Ave verum corpus (Charles H. Giffen), SSATBB a cappella
  • CHGiffenCHGiffen
    Posts: 4,713
    I just finished a 6-part setting of the Ave verum corpus - for SSATBB a cappella voices. It's composed in a style that is somewhat typical of Renaissance 6-part voicing. Consequently, it is more "open" or "expansive" than, say, the Byrd 4-part setting, even though it uses almost exactly the same text variant. Unlike my octatonic Non vos relinquam orphanos or my 12-tone and whole tone O magnum mysterium settings, this work is quite tonal and traditional.

    The score has just been published at CPDL. A PDF of the score is attached, and here is a synthesized MP3 recording (about 4 minutes):

    Giffen-Ave verum corpus.

    Comments are welcome!

    -chuck

    Edit: On 2011-09-14 I replaced the PDF with a corrected version - the penultimate note in m. 31 of the Baritone part is (supposed to be) an E, not an A. Small difference, I know, but would you believe I caught it not by looking at the score but by hearing something wrong with an MP3 synthesized from the score!
    Thanked by 1sdpartlan
  • Heath
    Posts: 882
    Chuck, beautiful! If you ever get it recorded with live voices, please share!
  • Chuck, what music program did you use? Finale xxxx? Sebelius? ? It sounds magnificent!
  • CHGiffenCHGiffen
    Posts: 4,713
    Thanks to both of you. I poured my soul into this work. Good news is that I've already heard that it will be sung in the coming months. Let's hope it will be recorded!

    I've been using Finale 2011 since last summer (upgraded from 2010). I've been a Finale user since 2003. The MP3 was generated as a WAV file from the Garritan sounds and Aria player that comes with Finale 2011.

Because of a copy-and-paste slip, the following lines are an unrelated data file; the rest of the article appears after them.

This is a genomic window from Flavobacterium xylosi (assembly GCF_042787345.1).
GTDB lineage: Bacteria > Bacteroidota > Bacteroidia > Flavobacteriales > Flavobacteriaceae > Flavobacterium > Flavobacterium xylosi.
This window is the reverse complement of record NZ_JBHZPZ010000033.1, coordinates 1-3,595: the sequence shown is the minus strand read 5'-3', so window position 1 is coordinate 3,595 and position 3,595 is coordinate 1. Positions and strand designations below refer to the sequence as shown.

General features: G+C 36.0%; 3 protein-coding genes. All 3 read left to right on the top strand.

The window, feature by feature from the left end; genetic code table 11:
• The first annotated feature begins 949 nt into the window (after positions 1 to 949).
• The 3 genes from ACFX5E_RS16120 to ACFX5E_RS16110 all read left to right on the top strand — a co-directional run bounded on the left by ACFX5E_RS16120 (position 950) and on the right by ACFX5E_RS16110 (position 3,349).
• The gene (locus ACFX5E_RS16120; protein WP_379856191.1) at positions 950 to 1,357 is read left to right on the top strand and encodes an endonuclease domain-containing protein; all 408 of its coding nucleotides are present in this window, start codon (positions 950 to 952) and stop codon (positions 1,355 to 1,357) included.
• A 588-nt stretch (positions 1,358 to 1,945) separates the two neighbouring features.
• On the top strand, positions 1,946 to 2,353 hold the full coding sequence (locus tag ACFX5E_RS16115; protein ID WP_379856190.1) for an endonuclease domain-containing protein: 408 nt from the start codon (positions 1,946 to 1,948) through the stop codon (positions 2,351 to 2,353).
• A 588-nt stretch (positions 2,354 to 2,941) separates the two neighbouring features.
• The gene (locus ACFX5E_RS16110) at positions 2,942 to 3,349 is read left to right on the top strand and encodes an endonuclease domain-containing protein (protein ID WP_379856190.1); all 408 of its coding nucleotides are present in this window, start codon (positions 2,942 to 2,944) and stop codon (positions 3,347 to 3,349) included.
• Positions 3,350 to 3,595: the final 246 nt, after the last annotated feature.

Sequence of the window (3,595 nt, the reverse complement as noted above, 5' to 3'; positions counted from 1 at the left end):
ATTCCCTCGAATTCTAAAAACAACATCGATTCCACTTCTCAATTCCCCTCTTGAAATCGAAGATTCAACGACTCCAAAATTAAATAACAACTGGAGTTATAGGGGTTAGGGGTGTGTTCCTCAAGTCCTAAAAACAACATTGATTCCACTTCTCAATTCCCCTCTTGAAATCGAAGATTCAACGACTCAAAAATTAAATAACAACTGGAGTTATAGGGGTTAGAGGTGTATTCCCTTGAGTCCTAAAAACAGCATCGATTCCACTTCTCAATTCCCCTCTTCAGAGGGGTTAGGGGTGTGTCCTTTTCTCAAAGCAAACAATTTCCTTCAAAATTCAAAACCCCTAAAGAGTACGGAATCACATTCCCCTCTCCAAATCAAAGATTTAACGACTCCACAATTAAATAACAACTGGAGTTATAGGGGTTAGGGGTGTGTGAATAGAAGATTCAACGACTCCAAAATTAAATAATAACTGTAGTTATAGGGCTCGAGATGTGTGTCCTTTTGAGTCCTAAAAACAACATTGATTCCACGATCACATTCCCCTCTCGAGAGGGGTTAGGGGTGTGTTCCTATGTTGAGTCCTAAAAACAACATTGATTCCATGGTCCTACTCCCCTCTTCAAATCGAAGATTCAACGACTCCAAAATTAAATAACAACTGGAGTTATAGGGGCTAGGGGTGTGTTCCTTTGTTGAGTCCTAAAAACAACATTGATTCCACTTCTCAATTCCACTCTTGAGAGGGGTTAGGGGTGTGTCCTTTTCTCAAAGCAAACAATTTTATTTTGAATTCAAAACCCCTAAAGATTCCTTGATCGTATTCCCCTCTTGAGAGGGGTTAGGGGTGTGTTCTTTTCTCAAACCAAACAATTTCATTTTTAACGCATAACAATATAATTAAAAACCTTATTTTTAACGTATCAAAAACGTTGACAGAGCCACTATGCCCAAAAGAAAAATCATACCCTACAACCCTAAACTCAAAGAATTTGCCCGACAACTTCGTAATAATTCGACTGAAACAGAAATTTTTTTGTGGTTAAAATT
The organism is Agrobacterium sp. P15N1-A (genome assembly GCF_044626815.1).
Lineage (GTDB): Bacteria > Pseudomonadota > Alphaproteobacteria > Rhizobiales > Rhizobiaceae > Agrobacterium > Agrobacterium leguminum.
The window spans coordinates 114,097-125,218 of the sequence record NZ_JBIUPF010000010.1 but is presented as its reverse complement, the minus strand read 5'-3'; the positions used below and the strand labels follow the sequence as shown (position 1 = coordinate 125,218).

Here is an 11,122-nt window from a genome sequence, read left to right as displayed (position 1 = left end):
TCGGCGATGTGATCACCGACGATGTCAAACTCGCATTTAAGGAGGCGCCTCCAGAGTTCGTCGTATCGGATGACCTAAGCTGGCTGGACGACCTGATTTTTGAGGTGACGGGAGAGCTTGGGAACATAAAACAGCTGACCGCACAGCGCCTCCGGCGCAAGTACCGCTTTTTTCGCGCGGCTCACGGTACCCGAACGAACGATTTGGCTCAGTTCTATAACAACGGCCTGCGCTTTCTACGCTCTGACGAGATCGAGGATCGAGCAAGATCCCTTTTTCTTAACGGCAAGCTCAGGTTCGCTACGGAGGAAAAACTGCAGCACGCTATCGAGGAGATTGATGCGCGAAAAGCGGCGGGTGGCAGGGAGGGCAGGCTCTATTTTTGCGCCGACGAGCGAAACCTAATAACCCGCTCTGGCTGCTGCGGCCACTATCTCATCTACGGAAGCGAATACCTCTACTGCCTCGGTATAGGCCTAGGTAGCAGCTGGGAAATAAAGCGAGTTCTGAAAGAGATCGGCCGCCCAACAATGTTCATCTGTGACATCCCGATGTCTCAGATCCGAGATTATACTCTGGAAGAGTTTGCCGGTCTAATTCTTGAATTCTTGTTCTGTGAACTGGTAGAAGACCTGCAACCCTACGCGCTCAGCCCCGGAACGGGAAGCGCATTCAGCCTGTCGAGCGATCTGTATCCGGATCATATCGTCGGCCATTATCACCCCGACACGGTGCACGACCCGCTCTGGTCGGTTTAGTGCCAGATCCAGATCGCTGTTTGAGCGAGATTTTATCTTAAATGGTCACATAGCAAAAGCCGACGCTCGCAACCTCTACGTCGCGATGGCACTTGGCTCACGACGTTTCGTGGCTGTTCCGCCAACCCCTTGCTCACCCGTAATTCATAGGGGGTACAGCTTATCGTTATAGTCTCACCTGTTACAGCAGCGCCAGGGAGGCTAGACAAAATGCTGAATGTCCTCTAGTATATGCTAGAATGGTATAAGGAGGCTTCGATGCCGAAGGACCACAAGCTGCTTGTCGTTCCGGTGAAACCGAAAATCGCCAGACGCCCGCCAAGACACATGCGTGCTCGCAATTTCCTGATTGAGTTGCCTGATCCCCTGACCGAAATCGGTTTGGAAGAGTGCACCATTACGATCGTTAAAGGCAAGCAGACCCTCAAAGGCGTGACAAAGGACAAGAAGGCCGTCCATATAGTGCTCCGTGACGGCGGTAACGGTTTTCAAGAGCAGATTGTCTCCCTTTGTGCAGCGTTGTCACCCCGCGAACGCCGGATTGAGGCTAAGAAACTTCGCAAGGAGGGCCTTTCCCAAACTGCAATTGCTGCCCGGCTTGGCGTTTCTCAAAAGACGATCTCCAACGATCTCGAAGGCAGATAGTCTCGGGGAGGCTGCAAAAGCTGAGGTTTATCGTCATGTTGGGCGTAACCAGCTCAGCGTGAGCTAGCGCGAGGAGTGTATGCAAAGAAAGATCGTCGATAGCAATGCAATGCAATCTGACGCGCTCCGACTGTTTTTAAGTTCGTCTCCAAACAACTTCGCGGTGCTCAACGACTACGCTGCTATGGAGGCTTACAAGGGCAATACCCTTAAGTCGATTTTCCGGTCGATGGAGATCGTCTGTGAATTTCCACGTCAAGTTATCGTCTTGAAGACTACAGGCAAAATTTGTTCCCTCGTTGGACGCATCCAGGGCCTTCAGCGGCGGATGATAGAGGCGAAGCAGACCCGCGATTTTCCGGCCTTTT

• Love Finale 2011.
  • Kathy
    Posts: 5,364
    It's really beautiful!
  • OlbashOlbash
    Posts: 311
    Outstanding.

    Talk about the A-flat at m. 45-ish... I like it, it's funky, but it's the only moment of funkiness in the whole piece, so it is really quite pronounced.
  • CHGiffenCHGiffen
    Posts: 4,713
    Thank you, thank you all ...

    That A-flat in m. 45 is quite intentional and reflects just the right sense of balance between sweetness and mercy in the "O Jesu dulcis, O Jesu pie" section that I wanted to express. As a further, somewhat cryptic, explanation, let me simply say that the A-flat in m. 45 wouldn't be there if there weren't a G-sharp in m. 42. Can you see why?
  • JonathanKKJonathanKK
    Posts: 527
    "O Jesu pie" is the same as "O Jesu dulcis", but exactly flipped around the axis of the note D, as far as I can tell.
    Did you ever get your 12, 8, and 6 tone pieces performed or recorded?
  • CHGiffenCHGiffen
    Posts: 4,713
    Jonathan, you are exactly right that the "O Jesu pie" music is a strict chromatic inversion (about D) of the "O Jesu dulcis" music.

    The octatonic Non vos relinquam orphanos was sung for the first time on June 5, 2011 (6th Sunday of Easter) at Christ Church Cathedral (Anglican) in Montreal, Quebec, just 46 days after the composition was finished and published at CPDL.

    The 12-part (triple choir), 12-tone/whole-tone O magnum mysterium was completed and published at CPDL on July 1, 2011. I don't know of any performances or recordings planned ... yet (hint, hint!).

    Incidentally, both of these works make more extensive use of strict chromatic inversion. The first of my works to make significant use of this approach is This Advent moon, which is an SATB setting of the first three stanzas of "Advent" by the Victorian poet Christina Rossetti (1830-1894). It is scheduled to be sung on this coming first Sunday of Advent at the Episcopal Church of the Redeemer in Bryn Mawr, Pennsylvania. The score (PDF) is attached, and here is an MP3:

    Giffen - This Advent moon